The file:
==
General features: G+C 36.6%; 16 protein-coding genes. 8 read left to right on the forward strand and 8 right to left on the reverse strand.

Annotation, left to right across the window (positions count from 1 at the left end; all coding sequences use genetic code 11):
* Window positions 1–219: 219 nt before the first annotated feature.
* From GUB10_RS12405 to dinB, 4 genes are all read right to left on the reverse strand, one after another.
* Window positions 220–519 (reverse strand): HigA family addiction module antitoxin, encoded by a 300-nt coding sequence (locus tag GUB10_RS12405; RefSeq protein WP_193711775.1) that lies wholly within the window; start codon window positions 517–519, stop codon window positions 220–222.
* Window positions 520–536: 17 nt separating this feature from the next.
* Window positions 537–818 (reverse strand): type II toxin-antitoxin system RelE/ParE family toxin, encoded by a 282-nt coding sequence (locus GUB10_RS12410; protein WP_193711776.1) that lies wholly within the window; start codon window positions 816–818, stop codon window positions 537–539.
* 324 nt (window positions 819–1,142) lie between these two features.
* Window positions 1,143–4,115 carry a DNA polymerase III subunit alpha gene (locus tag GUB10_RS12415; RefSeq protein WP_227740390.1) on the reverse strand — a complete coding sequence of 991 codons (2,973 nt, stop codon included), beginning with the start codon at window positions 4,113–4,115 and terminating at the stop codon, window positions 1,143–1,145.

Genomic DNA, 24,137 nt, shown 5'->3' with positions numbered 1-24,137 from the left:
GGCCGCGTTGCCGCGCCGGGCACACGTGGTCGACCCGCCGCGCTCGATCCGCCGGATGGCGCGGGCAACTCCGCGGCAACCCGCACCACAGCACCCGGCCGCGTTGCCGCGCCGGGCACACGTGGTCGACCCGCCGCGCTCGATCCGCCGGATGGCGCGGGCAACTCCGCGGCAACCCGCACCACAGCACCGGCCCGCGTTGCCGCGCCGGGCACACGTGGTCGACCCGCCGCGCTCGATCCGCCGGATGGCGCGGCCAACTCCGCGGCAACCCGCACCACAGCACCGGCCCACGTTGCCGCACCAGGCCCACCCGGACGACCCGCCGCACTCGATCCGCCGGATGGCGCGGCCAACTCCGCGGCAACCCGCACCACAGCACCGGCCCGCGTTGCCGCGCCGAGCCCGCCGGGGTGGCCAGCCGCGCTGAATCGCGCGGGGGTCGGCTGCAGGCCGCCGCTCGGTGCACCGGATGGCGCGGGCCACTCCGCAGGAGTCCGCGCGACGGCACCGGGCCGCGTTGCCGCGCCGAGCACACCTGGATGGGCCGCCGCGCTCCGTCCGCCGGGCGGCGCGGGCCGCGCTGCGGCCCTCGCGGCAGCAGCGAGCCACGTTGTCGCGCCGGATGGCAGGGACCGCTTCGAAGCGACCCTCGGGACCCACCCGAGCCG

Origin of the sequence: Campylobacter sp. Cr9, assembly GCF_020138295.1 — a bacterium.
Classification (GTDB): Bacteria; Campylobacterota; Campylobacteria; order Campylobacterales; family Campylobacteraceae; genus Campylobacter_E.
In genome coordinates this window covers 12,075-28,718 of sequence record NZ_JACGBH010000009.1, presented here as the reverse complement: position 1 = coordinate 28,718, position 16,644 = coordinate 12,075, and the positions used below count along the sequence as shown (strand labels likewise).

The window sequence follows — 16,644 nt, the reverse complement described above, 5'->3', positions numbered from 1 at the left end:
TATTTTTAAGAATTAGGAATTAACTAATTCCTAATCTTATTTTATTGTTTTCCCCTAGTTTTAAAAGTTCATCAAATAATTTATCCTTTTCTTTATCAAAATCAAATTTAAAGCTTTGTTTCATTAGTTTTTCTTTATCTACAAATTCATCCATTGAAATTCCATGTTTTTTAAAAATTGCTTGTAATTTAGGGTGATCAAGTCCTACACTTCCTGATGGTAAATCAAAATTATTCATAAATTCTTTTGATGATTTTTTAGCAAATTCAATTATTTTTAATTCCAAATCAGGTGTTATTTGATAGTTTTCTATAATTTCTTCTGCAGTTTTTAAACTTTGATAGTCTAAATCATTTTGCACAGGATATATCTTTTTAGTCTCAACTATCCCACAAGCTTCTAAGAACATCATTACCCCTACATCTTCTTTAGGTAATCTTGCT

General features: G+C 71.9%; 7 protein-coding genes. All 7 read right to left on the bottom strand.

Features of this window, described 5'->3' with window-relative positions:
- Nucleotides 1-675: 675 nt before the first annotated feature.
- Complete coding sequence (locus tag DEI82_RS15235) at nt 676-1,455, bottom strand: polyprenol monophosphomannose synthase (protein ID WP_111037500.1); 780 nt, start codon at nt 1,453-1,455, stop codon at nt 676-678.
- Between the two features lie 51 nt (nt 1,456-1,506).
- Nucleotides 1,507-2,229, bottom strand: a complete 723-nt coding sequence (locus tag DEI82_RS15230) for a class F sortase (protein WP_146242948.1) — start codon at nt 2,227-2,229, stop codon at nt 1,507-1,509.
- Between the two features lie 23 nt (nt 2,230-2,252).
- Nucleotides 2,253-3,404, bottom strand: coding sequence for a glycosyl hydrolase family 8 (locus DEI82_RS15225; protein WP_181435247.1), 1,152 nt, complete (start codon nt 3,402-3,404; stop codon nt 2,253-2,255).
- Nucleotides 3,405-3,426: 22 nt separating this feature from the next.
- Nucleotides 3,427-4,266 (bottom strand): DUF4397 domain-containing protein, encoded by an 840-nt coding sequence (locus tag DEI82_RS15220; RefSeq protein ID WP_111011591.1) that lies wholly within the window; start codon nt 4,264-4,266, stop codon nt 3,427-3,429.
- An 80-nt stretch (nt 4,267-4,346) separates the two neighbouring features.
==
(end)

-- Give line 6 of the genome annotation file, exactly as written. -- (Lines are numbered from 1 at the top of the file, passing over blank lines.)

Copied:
* Window positions 520–536: 17 nt separating this feature from the next.